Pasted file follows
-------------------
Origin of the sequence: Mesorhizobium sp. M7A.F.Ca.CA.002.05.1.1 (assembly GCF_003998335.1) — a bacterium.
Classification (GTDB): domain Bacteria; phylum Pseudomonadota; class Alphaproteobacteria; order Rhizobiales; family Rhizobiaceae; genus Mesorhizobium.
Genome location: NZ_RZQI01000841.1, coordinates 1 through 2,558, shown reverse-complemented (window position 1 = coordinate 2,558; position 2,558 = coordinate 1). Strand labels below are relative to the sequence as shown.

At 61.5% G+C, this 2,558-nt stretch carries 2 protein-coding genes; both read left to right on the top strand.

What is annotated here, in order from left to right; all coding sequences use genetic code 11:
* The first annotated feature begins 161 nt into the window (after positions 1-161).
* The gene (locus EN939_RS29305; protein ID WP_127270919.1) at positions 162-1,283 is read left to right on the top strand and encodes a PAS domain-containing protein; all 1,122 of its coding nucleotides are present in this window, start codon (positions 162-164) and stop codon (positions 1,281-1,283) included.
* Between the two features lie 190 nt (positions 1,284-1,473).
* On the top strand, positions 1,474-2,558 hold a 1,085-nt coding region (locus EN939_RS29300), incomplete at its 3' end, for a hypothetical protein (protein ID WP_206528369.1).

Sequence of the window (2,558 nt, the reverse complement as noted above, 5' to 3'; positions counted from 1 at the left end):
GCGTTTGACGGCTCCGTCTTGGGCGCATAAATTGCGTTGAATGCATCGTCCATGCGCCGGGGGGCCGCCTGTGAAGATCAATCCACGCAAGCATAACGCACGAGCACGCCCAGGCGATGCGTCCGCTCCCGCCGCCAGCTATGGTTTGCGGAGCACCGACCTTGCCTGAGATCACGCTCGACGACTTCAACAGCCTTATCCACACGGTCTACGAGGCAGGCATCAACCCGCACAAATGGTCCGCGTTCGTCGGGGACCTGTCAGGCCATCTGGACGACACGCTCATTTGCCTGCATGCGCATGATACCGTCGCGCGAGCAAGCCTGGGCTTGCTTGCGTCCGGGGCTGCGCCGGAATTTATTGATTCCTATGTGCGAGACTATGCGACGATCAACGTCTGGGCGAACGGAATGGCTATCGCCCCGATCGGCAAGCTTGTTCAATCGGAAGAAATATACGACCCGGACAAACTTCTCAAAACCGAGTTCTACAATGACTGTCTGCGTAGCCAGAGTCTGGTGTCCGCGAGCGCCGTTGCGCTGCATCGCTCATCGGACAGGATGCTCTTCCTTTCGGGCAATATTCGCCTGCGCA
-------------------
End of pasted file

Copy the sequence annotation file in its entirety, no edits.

Origin of the sequence: Mesorhizobium sp. M7A.F.Ca.CA.002.05.1.1 (assembly GCF_003998335.1) — a bacterium.
Classification (GTDB): domain Bacteria; phylum Pseudomonadota; class Alphaproteobacteria; order Rhizobiales; family Rhizobiaceae; genus Mesorhizobium.
Genome location: NZ_RZQI01000841.1, coordinates 1 through 2,558, shown reverse-complemented (window position 1 = coordinate 2,558; position 2,558 = coordinate 1). Strand labels below are relative to the sequence as shown.

At 61.5% G+C, this 2,558-nt stretch carries 2 protein-coding genes; both read left to right on the top strand.

What is annotated here, in order from left to right; all coding sequences use genetic code 11:
* The first annotated feature begins 161 nt into the window (after positions 1-161).
* The gene (locus EN939_RS29305; protein ID WP_127270919.1) at positions 162-1,283 is read left to right on the top strand and encodes a PAS domain-containing protein; all 1,122 of its coding nucleotides are present in this window, start codon (positions 162-164) and stop codon (positions 1,281-1,283) included.
* Between the two features lie 190 nt (positions 1,284-1,473).
* On the top strand, positions 1,474-2,558 hold a 1,085-nt coding region (locus EN939_RS29300), incomplete at its 3' end, for a hypothetical protein (protein ID WP_206528369.1).

Sequence of the window (2,558 nt, the reverse complement as noted above, 5' to 3'; positions counted from 1 at the left end):
GCGTTTGACGGCTCCGTCTTGGGCGCATAAATTGCGTTGAATGCATCGTCCATGCGCCGGGGGGCCGCCTGTGAAGATCAATCCACGCAAGCATAACGCACGAGCACGCCCAGGCGATGCGTCCGCTCCCGCCGCCAGCTATGGTTTGCGGAGCACCGACCTTGCCTGAGATCACGCTCGACGACTTCAACAGCCTTATCCACACGGTCTACGAGGCAGGCATCAACCCGCACAAATGGTCCGCGTTCGTCGGGGACCTGTCAGGCCATCTGGACGACACGCTCATTTGCCTGCATGCGCATGATACCGTCGCGCGAGCAAGCCTGGGCTTGCTTGCGTCCGGGGCTGCGCCGGAATTTATTGATTCCTATGTGCGAGACTATGCGACGATCAACGTCTGGGCGAACGGAATGGCTATCGCCCCGATCGGCAAGCTTGTTCAATCGGAAGAAATATACGACCCGGACAAACTTCTCAAAACCGAGTTCTACAATGACTGTCTGCGTAGCCAGAGTCTGGTGTCCGCGAGCGCCGTTGCGCTGCATCGCTCATCGGACAGGATGCTCTTCCTTTCGGGCAATATTCGCCTGCGCA